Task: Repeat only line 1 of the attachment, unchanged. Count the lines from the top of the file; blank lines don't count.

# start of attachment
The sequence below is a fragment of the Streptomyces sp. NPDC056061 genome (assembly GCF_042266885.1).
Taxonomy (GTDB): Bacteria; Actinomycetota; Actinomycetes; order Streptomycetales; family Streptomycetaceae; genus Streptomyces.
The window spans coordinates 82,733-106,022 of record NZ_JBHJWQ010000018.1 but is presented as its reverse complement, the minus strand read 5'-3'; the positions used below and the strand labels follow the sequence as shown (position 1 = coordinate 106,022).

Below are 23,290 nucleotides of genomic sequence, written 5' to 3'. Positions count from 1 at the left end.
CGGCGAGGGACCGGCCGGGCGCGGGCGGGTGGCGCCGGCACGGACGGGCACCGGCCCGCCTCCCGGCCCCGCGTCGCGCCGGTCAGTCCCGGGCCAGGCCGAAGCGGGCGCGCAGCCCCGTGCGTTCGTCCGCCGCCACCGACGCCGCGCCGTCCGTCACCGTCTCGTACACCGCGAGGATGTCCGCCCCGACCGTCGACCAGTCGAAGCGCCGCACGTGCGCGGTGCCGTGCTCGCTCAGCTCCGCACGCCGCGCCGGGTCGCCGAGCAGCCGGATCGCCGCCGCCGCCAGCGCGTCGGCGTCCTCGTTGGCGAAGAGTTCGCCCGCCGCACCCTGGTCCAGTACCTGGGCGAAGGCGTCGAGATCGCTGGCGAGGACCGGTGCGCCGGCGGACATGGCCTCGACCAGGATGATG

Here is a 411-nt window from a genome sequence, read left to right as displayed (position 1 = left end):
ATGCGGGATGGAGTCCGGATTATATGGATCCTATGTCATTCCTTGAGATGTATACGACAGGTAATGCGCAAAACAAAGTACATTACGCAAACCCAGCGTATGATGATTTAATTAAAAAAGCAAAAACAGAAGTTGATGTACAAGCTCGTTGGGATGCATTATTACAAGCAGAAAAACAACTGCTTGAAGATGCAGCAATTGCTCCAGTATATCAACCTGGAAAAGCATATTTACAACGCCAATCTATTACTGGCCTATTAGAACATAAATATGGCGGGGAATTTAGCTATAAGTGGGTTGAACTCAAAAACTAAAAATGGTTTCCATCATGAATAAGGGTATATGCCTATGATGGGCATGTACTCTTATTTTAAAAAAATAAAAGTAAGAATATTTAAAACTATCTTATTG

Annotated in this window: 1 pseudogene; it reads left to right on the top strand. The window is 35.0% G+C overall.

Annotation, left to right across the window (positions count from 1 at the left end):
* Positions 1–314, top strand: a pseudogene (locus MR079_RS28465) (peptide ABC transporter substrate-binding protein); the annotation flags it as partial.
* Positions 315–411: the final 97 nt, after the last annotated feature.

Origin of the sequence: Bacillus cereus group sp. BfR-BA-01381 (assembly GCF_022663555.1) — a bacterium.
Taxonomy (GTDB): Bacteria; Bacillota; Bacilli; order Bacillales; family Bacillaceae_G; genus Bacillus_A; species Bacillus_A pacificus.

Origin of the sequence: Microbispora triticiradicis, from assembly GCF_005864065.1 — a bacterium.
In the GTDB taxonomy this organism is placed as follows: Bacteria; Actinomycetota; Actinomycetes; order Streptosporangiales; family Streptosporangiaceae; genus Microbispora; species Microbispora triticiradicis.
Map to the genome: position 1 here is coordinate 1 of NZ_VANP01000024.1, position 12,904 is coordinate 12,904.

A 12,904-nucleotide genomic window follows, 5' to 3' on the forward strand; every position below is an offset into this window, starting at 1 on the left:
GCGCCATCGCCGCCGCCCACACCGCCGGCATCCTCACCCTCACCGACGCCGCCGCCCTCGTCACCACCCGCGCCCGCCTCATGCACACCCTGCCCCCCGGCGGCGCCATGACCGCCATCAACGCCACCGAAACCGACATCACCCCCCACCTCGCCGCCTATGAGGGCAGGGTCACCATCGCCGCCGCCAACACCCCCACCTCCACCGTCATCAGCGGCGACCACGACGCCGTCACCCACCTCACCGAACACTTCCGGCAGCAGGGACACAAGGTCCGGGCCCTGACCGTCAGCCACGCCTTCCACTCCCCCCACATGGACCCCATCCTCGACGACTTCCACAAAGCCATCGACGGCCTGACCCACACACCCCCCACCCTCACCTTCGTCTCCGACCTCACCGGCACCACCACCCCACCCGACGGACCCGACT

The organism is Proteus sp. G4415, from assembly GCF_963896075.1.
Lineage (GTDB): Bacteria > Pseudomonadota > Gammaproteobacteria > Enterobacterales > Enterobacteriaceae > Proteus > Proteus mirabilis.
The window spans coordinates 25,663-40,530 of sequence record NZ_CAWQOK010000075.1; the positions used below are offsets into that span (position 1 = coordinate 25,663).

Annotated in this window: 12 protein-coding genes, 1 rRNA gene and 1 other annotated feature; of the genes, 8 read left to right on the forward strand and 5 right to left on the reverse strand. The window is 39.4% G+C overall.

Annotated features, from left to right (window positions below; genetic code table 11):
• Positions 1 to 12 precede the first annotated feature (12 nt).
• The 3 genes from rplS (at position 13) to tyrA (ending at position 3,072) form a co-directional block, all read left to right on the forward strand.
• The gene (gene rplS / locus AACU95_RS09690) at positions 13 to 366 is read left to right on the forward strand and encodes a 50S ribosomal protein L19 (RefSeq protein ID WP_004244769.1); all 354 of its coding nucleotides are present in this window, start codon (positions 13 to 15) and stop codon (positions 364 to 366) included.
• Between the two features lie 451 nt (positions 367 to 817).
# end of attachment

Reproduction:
The sequence below is a fragment of the Streptomyces sp. NPDC056061 genome (assembly GCF_042266885.1).